Sundried Tomato Basil Bread
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cups unbleached all-purpose flour
tablespoon chopped dried basil
cup chopped sundried tomatoes
teaspoon active dry yeast
In the bowl of a stand mixer, dissolve yeast in warm water. Add 2 cups of the flour and all other ingredients to the batter and mix with dough hook until just combined.
Add remaining flour 1 tbsp at a time until dough no longer sticks to the sides of the bowl.
Remove dough from bowl and place in a clean, lightly-greased bowl. Cover and let rise until doubled, about 1 hour.
Punch down risen dough and shape into an oval, stretching from the top of the loaf to underneath the bottom. Place shaped loaf in a lightly-greased 8 x 4-inch loaf pan. Cover and let rise until doubled, about 30 minutes.
Meanwhile, preheat oven to 350°F. Once dough is ready, bake 15-20 minutes until golden brown. Remove from oven and allow to cool completely on a wire rack before slicing.
More About This Recipe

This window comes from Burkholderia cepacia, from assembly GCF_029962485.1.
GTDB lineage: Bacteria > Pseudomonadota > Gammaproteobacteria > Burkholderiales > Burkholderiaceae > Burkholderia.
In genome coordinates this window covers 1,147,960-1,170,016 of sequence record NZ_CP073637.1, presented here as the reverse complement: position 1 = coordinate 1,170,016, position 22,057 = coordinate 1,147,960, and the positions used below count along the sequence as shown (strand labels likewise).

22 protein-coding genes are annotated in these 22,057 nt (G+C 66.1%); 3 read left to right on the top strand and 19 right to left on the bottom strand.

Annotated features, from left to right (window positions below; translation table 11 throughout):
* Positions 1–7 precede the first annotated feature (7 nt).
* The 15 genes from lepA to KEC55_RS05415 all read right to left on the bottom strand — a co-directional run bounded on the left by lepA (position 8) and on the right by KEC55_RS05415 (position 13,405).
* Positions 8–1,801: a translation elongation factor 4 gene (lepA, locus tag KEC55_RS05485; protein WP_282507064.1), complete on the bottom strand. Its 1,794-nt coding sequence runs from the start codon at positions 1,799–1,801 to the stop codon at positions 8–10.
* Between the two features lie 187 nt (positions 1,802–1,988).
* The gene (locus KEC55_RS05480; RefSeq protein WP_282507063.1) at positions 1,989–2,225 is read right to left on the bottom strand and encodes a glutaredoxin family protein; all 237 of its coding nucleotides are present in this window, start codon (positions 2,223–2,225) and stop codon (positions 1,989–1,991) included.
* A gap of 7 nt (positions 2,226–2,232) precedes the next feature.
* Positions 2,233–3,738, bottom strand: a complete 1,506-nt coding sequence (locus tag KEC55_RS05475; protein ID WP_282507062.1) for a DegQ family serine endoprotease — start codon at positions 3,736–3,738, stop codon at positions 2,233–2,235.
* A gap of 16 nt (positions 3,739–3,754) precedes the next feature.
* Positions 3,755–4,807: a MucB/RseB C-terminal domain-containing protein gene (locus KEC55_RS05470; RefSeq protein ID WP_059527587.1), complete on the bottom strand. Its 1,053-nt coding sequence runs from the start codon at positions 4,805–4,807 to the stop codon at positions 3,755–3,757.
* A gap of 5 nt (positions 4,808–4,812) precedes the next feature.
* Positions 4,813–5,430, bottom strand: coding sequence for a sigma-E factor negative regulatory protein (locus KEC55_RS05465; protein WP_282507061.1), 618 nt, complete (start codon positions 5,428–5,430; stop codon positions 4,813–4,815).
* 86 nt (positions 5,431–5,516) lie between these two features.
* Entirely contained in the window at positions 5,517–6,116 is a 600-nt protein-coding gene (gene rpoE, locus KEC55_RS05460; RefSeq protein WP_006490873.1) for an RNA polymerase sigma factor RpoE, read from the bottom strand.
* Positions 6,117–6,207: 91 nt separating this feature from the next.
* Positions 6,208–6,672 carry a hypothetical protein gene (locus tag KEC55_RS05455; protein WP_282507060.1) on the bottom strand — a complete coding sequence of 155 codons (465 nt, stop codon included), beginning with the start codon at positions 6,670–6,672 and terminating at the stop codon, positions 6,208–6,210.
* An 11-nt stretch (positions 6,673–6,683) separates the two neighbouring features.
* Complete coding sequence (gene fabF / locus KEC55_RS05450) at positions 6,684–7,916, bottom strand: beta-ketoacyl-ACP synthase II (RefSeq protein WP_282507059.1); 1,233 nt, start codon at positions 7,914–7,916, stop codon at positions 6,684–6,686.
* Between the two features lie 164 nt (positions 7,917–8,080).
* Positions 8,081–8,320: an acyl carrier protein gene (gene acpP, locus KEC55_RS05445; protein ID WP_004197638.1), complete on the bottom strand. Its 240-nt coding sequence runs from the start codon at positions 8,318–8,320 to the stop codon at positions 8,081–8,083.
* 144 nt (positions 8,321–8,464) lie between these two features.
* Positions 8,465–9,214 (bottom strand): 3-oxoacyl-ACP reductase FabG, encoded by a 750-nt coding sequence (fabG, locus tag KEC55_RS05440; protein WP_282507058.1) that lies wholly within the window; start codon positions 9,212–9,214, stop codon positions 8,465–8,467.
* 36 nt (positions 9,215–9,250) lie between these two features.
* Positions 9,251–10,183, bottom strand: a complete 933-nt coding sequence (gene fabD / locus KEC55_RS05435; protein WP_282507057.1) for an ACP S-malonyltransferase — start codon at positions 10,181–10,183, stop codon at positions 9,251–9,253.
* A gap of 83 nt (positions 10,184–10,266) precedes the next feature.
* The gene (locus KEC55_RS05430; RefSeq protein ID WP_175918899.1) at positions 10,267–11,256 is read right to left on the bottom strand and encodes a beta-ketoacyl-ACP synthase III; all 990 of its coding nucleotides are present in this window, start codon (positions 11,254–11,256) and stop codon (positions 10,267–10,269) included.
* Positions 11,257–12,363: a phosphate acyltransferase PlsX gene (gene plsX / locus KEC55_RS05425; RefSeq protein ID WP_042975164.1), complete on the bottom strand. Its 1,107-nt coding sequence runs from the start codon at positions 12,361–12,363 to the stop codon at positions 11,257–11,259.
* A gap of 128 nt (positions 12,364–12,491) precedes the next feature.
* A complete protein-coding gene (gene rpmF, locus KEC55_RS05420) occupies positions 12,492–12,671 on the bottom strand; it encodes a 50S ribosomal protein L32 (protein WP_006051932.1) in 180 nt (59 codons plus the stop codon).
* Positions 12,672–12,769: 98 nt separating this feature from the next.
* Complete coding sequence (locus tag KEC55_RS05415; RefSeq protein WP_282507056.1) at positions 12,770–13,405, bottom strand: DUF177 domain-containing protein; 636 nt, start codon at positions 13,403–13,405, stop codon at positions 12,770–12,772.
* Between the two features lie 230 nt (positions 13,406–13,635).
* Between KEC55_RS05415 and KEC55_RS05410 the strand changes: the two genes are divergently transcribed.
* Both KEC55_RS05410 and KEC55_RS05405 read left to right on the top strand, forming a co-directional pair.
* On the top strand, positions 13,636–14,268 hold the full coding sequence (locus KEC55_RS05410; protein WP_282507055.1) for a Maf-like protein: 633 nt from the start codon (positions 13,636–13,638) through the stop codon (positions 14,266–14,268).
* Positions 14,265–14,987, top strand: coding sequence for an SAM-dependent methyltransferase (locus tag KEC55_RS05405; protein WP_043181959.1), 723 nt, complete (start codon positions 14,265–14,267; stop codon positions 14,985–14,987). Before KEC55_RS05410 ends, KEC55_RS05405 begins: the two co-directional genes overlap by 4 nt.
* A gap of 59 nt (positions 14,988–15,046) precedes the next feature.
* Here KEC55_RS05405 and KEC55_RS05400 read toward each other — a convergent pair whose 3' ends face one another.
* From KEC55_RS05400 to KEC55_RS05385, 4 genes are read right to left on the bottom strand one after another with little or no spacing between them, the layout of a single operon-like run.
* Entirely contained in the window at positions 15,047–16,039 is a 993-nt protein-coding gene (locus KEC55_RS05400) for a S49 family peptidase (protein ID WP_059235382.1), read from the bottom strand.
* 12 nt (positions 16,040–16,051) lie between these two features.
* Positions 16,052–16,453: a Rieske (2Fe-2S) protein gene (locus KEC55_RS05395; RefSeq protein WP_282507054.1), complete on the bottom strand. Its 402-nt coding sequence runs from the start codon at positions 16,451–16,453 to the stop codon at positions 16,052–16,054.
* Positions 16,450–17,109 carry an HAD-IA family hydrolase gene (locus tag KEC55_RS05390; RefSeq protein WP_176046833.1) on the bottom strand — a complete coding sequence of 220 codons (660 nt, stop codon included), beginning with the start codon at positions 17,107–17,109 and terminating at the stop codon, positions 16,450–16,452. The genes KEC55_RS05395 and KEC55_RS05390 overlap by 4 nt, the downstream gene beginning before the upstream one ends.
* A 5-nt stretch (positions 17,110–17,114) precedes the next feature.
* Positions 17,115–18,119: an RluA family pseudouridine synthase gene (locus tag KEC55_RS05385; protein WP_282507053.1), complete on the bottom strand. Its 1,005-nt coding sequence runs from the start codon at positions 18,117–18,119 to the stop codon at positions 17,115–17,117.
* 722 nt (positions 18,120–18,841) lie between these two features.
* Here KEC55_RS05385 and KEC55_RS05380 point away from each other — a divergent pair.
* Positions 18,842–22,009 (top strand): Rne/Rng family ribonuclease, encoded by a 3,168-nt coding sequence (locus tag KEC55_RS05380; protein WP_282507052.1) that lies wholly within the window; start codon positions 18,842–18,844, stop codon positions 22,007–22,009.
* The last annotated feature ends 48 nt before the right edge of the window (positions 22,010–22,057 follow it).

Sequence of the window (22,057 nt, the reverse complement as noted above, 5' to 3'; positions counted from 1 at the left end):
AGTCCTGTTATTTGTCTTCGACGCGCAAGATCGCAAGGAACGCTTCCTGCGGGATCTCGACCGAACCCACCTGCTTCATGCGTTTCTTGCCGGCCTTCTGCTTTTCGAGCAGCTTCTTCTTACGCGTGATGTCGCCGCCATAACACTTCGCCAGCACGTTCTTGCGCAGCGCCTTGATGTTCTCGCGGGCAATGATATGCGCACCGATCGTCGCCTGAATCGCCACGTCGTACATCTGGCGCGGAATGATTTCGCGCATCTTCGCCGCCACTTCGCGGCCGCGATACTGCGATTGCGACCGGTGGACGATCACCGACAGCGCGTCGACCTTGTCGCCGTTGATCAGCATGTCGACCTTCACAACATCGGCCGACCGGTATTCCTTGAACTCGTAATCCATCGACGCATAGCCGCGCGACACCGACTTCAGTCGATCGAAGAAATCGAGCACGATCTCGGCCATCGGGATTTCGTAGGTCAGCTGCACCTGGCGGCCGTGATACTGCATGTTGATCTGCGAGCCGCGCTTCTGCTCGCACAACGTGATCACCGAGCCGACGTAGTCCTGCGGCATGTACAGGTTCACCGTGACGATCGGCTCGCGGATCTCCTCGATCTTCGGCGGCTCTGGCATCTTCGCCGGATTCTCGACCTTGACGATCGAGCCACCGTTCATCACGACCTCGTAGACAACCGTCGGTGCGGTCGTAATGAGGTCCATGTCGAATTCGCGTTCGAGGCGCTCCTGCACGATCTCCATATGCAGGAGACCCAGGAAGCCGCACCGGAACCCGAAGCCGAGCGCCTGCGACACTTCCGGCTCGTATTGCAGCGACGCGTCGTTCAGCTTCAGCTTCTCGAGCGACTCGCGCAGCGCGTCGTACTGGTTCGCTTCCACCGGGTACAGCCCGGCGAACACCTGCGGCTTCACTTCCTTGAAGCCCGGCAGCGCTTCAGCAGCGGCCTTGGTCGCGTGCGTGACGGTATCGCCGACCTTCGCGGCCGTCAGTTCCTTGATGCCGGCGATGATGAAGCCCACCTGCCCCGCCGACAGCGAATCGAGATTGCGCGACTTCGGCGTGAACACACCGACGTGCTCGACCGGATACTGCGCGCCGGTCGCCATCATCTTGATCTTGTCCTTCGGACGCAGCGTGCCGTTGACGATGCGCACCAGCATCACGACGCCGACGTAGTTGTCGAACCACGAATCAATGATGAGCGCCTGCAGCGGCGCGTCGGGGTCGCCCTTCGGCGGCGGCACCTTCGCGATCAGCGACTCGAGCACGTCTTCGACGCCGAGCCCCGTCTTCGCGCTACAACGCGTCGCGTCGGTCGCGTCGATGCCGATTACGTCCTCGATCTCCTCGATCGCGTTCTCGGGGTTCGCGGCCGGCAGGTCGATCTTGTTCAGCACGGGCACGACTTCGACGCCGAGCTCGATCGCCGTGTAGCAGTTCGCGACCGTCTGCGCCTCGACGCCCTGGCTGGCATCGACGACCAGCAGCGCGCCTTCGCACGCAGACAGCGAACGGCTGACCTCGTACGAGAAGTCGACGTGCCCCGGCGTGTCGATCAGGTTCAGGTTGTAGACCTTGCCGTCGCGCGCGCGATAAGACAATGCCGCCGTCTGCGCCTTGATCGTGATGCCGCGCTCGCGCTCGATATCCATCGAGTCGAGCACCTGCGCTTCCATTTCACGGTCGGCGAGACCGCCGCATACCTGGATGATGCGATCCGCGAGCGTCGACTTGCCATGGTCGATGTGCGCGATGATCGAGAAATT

- Call it luck. Call it fate. Call it serendipity. Call it whatever the heck you want. This bread was meant to be.With fall peeking its cool head around the corner, tomatoes are popping up red and gold and green zebra stripes all over the place. They're piled in heaps at the grocery store, brimming from boxes at the local farmers market and cheerily hanging from the vines in my mother's garden. Thank goodness I'm a fan of tomatoes, otherwise I wouldn't know what to do with the bagful my mom handed me as a charitable gift (it's going into a tomato pie, but that's a different story).Unfortunately, I didn't have the bagful of fresh-off-the-vine heirloom tomatoes when I made this Sundried Tomato Basil Bread, but I did happen to have sundried tomatoes from a local farm lying around. When chopped up and mixed with sweet dried basil in an airy, Italian-like loaf, it makes the perfect sandwich bread with yummy mozzarella or provolone cheese melted and gooey in the center.But I'm getting ahead of myself here. What makes this bread so meant to be (see "serendipity," above) is how easy it is to make. I kid you not -- this loaf took me less than two and a half hours to make from beginning to get-in-my-belly. For a yeast bread, that's pretty amazing. All you have to do is mix together the ingredients, let the dough rise (and it should, at lightning speed), shape the dough, put it in a loaf pan and let rise a second time (again, lightning speed, times two) and bake it in the oven for a maximum (and I'm being generous here) of 20 minutes.Then, voila! A delicious sandwich loaf just begging to be eaten with a bowl of tomato soup on the first chilly day of fall.Once you make and taste this yummy bread you, too, will agree that fate that brought you two together.